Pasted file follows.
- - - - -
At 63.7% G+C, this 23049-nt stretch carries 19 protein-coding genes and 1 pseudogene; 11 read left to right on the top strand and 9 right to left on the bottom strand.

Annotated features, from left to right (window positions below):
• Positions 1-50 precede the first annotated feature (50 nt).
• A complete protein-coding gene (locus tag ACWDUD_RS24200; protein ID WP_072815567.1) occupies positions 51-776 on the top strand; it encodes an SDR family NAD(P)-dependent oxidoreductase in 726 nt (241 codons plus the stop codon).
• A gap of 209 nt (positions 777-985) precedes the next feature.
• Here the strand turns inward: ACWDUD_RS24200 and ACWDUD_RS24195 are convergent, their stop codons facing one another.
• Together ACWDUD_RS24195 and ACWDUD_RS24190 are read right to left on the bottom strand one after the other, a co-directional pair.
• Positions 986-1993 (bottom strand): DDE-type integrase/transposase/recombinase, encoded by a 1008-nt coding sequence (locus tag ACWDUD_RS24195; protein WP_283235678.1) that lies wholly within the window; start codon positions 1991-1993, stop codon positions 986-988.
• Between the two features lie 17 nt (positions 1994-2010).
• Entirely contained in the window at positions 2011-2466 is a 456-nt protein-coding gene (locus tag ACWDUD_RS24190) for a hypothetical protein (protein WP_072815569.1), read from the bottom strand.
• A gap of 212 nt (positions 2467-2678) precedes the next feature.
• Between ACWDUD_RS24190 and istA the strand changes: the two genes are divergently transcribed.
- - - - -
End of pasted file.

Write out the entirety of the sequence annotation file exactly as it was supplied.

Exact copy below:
At 63.7% G+C, this 23049-nt stretch carries 19 protein-coding genes and 1 pseudogene; 11 read left to right on the top strand and 9 right to left on the bottom strand.

Annotated features, from left to right (window positions below):
• Positions 1-50 precede the first annotated feature (50 nt).
• A complete protein-coding gene (locus tag ACWDUD_RS24200; protein ID WP_072815567.1) occupies positions 51-776 on the top strand; it encodes an SDR family NAD(P)-dependent oxidoreductase in 726 nt (241 codons plus the stop codon).
• A gap of 209 nt (positions 777-985) precedes the next feature.
• Here the strand turns inward: ACWDUD_RS24200 and ACWDUD_RS24195 are convergent, their stop codons facing one another.
• Together ACWDUD_RS24195 and ACWDUD_RS24190 are read right to left on the bottom strand one after the other, a co-directional pair.
• Positions 986-1993 (bottom strand): DDE-type integrase/transposase/recombinase, encoded by a 1008-nt coding sequence (locus tag ACWDUD_RS24195; protein WP_283235678.1) that lies wholly within the window; start codon positions 1991-1993, stop codon positions 986-988.
• Between the two features lie 17 nt (positions 1994-2010).
• Entirely contained in the window at positions 2011-2466 is a 456-nt protein-coding gene (locus tag ACWDUD_RS24190) for a hypothetical protein (protein WP_072815569.1), read from the bottom strand.
• A gap of 212 nt (positions 2467-2678) precedes the next feature.
• Between ACWDUD_RS24190 and istA the strand changes: the two genes are divergently transcribed.